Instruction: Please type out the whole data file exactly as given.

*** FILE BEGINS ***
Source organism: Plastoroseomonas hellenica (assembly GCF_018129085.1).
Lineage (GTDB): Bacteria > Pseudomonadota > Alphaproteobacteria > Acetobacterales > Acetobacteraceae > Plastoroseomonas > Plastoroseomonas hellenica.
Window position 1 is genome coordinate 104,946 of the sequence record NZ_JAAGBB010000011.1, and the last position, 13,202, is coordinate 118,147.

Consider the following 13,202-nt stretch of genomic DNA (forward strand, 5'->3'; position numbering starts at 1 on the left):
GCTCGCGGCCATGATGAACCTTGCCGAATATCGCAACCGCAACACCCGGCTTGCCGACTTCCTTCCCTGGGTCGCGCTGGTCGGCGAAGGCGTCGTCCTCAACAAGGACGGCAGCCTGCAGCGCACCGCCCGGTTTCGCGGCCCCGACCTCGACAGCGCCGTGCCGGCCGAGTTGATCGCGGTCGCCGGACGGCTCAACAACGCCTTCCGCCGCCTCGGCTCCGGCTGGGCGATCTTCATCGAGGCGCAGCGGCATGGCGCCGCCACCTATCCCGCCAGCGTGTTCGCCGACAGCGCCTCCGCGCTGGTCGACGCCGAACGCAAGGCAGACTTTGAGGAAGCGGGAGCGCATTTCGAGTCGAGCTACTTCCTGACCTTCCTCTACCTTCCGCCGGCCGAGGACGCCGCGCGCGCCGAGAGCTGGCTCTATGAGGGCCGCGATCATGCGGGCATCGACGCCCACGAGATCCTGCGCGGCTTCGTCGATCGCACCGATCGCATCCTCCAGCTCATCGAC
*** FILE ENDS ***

Source organism: Plastoroseomonas hellenica (assembly GCF_018129085.1).
Lineage (GTDB): Bacteria > Pseudomonadota > Alphaproteobacteria > Acetobacterales > Acetobacteraceae > Plastoroseomonas > Plastoroseomonas hellenica.
Window position 1 is genome coordinate 104,946 of the sequence record NZ_JAAGBB010000011.1, and the last position, 13,202, is coordinate 118,147.

Consider the following 13,202-nt stretch of genomic DNA (forward strand, 5'->3'; position numbering starts at 1 on the left):
GCTCGCGGCCATGATGAACCTTGCCGAATATCGCAACCGCAACACCCGGCTTGCCGACTTCCTTCCCTGGGTCGCGCTGGTCGGCGAAGGCGTCGTCCTCAACAAGGACGGCAGCCTGCAGCGCACCGCCCGGTTTCGCGGCCCCGACCTCGACAGCGCCGTGCCGGCCGAGTTGATCGCGGTCGCCGGACGGCTCAACAACGCCTTCCGCCGCCTCGGCTCCGGCTGGGCGATCTTCATCGAGGCGCAGCGGCATGGCGCCGCCACCTATCCCGCCAGCGTGTTCGCCGACAGCGCCTCCGCGCTGGTCGACGCCGAACGCAAGGCAGACTTTGAGGAAGCGGGAGCGCATTTCGAGTCGAGCTACTTCCTGACCTTCCTCTACCTTCCGCCGGCCGAGGACGCCGCGCGCGCCGAGAGCTGGCTCTATGAGGGCCGCGATCATGCGGGCATCGACGCCCACGAGATCCTGCGCGGCTTCGTCGATCGCACCGATCGCATCCTCCAGCTCATCGAC